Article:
There is bad news for scammers who seek to take advantage of the elderly in the Volunteer State. A new elder financial abuse and fraud bill is going to make penalties tougher.
New legislation against elder financial abuse has grabbed the spotlight in Tennessee’s 111th General Assembly, when a bill increased the penalties and expanded the offense to include the use of a telephone or any other electronic or communication device, as reported in the Cleveland (TN) Daily Banner’s article, “Elder financial abuse leads recent legislation.”
House Bill 799 intensifies the state’s focus on crimes against the elderly.
“House Bill 799, as it was introduced, increases the penalty and broadens the offense of financial exploitation of an elderly or vulnerable person to include the use of a telephone or other electronic or communication device,” state representative Dan Howell (R-Georgetown) explained.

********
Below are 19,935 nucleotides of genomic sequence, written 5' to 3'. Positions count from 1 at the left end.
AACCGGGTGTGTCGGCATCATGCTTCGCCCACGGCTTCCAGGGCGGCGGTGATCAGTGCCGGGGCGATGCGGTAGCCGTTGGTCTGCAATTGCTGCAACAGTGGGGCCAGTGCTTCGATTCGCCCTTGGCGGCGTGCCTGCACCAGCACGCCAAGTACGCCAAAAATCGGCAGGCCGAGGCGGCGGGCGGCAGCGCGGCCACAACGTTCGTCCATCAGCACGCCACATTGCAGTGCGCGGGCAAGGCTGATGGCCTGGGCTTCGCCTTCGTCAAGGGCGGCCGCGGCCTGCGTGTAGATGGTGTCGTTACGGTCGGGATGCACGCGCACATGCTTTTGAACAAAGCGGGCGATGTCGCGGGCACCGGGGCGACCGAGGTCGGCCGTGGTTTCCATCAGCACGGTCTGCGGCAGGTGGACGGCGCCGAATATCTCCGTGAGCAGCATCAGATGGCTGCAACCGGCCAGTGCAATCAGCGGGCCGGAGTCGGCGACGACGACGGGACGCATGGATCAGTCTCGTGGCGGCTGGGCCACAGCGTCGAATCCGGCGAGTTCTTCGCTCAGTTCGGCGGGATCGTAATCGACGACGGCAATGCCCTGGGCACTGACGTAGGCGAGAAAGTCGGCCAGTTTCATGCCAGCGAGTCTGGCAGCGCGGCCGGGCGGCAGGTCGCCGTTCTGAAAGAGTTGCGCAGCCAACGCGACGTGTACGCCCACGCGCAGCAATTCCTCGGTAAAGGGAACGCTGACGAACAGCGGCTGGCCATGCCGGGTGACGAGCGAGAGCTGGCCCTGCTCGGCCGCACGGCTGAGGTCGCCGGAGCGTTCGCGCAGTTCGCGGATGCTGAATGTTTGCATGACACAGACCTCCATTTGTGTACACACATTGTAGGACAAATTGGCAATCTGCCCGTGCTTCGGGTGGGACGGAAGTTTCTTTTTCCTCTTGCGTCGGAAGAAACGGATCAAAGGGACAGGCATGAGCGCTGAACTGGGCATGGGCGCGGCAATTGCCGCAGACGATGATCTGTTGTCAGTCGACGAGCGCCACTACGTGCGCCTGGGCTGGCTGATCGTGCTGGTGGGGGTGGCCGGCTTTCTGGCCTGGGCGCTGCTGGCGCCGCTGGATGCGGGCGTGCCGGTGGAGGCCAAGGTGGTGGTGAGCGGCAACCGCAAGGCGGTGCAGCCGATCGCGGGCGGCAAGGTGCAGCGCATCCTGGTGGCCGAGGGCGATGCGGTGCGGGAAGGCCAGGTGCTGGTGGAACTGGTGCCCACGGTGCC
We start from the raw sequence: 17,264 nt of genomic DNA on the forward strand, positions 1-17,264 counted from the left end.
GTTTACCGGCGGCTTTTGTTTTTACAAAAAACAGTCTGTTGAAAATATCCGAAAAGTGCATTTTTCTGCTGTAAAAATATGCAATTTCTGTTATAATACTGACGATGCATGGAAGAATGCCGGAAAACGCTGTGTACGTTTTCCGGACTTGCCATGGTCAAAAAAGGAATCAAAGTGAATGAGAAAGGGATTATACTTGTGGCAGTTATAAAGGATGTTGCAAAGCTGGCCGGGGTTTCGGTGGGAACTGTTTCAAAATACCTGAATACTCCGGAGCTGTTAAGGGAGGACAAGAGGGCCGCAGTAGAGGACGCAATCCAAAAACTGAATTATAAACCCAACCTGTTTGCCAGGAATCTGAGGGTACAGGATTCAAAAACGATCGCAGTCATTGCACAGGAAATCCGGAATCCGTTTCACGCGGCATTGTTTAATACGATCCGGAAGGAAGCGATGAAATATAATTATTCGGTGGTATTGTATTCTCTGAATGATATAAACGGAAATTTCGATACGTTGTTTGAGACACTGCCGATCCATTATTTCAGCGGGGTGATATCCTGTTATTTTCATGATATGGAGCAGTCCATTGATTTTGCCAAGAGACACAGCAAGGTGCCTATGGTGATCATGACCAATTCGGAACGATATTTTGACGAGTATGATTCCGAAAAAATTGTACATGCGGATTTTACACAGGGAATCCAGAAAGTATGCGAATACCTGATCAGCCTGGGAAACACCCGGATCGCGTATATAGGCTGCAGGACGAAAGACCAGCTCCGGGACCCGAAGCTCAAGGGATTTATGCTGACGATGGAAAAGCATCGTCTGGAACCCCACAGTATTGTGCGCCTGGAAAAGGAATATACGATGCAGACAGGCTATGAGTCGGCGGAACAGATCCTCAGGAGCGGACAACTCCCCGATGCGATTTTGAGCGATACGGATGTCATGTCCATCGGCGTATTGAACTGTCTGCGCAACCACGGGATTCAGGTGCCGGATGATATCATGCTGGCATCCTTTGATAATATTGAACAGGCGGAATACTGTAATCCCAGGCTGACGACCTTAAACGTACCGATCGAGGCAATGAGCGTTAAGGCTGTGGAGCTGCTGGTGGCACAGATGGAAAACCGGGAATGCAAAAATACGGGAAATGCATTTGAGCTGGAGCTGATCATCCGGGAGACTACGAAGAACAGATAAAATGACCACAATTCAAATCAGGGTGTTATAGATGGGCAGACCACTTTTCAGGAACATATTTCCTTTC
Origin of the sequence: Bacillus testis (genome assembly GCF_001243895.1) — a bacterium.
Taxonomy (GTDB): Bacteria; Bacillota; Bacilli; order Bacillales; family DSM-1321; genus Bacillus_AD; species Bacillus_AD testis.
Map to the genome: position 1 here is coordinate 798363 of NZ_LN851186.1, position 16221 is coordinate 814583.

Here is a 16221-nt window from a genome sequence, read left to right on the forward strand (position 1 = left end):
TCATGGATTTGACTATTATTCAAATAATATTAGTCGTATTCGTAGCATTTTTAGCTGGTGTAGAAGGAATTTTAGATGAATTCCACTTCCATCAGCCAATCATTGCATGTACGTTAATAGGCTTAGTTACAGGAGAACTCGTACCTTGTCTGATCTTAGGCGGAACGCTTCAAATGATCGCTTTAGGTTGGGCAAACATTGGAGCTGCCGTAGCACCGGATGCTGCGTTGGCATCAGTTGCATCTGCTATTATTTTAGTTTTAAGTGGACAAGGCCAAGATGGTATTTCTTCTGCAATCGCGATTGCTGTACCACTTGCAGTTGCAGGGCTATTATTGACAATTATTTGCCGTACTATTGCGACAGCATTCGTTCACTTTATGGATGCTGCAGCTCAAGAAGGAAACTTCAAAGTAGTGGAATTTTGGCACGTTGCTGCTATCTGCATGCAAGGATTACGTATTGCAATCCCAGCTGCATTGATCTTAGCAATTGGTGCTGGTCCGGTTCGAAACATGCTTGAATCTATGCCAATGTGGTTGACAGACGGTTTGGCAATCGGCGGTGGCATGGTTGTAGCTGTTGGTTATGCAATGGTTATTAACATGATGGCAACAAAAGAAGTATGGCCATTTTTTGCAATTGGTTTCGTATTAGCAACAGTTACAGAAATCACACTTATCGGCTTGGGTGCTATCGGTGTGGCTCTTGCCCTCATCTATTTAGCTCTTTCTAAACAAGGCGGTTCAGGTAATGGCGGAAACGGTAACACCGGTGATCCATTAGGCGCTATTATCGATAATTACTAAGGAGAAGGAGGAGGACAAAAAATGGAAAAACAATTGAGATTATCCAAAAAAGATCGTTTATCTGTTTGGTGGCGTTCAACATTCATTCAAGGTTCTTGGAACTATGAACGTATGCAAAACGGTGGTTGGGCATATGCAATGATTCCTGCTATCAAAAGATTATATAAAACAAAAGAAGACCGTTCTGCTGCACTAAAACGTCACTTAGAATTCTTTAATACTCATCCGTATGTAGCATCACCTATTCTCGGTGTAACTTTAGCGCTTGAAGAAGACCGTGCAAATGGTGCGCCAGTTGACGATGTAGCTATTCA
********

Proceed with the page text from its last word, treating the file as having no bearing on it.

The legislation identifies as its target the use of these devices with the intent “… of fraudulently or deceptively obtaining, or attempting to obtain … money, property or anything of value from the victim,” Howell said.
Mark Hall (R-Cleveland), who represents the 24th Legislative District, agreed with Howell’s interpretation and stressed that these types of crimes, or attempted crimes, are being reported statewide.
“According to media reports, law enforcement officials have been warning Tennesseans, especially our elderly and vulnerable adults, about potential scams targeting these groups during tax season,” Hall stressed. “Some of these scam artists will call or email, and pose as an Internal Revenue Service official, asking for sensitive information.”
Howell and Hall cautioned all state residents, “Don’t be fooled by these callers. Ask for a name, title and phone number, but don’t call back. Report any suspicious activity to the proper authorities.”
Tennessee is one of many states now addressing elder abuse legislation.
The changes to these laws nationwide are a direct response to dramatic increases in the number of Americans being scammed by phone. Thieves target the elderly, who are often intimidated and don’t know that a lot of their personal information is accessible, often by the wrong sort of people. The information is used to frighten seniors into thinking the scammers know more than they do.
Reference: Cleveland Daily Banner (February 18, 2019) “Elder financial abuse leads recent legislation”